Heel pain can have a variety of causes and be based on different pathologies.
One of the most common indications is the so-called heel spur (calcaneal spur).
The pain is causally wrongly attributed to a so-called heel spur.
In reality, however, in the vast majority of cases it is an overload-induced irritation of the flat aponeurosis of the sole of the foot (plantar fascia).
Frequent triggers are foot-straining sports, especially jogging, but also predominantly standing occupations.
Weakness and sagging of the arch of the foot (sinking and flat foot) can also lead to painful inflammation at the edge of the aponeurosis on the heel bone.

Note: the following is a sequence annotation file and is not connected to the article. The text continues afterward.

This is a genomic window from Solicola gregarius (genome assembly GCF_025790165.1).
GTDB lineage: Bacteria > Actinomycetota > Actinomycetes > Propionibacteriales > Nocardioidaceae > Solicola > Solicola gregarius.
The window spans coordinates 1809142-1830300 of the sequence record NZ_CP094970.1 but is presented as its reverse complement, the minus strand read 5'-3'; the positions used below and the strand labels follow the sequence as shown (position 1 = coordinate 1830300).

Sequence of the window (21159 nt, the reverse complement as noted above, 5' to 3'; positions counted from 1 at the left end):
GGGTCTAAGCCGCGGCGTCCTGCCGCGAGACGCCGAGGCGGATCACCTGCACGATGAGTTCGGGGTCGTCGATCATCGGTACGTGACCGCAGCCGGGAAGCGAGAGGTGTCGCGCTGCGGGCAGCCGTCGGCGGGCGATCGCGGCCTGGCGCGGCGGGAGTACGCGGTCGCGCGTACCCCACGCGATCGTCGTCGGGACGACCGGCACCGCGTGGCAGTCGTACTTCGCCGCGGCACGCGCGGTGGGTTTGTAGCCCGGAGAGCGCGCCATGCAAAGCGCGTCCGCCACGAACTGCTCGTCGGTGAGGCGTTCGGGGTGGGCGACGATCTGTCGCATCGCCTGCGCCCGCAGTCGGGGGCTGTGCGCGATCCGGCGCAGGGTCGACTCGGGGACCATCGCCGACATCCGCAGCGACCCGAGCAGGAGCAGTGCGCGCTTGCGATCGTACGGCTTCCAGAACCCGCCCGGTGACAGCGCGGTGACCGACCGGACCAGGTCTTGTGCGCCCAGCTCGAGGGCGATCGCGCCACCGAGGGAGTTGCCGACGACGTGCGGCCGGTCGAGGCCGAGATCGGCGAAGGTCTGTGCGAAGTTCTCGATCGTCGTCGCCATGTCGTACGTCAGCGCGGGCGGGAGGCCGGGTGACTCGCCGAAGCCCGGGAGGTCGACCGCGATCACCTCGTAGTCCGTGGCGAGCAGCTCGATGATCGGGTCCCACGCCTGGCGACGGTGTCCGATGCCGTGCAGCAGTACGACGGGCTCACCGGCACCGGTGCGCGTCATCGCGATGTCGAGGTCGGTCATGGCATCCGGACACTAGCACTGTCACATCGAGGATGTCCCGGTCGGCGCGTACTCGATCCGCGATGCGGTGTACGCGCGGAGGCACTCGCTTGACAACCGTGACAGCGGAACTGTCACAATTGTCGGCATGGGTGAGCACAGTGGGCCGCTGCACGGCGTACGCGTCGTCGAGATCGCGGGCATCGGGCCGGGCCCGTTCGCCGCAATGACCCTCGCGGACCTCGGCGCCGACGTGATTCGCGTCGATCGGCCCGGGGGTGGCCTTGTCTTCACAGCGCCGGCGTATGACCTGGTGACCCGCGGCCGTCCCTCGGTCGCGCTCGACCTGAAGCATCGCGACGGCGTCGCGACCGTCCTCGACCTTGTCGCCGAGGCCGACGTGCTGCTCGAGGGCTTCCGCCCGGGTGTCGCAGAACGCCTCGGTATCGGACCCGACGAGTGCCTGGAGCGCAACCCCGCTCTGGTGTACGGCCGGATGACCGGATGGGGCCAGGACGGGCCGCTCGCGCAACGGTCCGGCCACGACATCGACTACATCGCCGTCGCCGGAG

Over 90% of complaints can be successfully treated non-surgically.
One of the most successful treatments is shock wave therapy.
Likewise, good results are achieved with the injection of endogenous blood plasma (ACP = Autologous Conditioned Plasma – prp = platelet rich plasma).
Soft inserts, eccentric stretching exercises and circulation stimulating treatments with a spiky massage ball/fascia roll are used as accompanying measures.
Due to a special shape variant of the heel bone with posterior hump formation (Haglund heel), irritation and bursitis may occur in the attachment area of the Achilles tendon.
If this pain cannot be ameliorated by non-surgical measures, removal of bony outgrowth on the heel and inflamed bursa makes sense.
Sometimes a partial detachment and re-attachment of the Achilles tendon is required.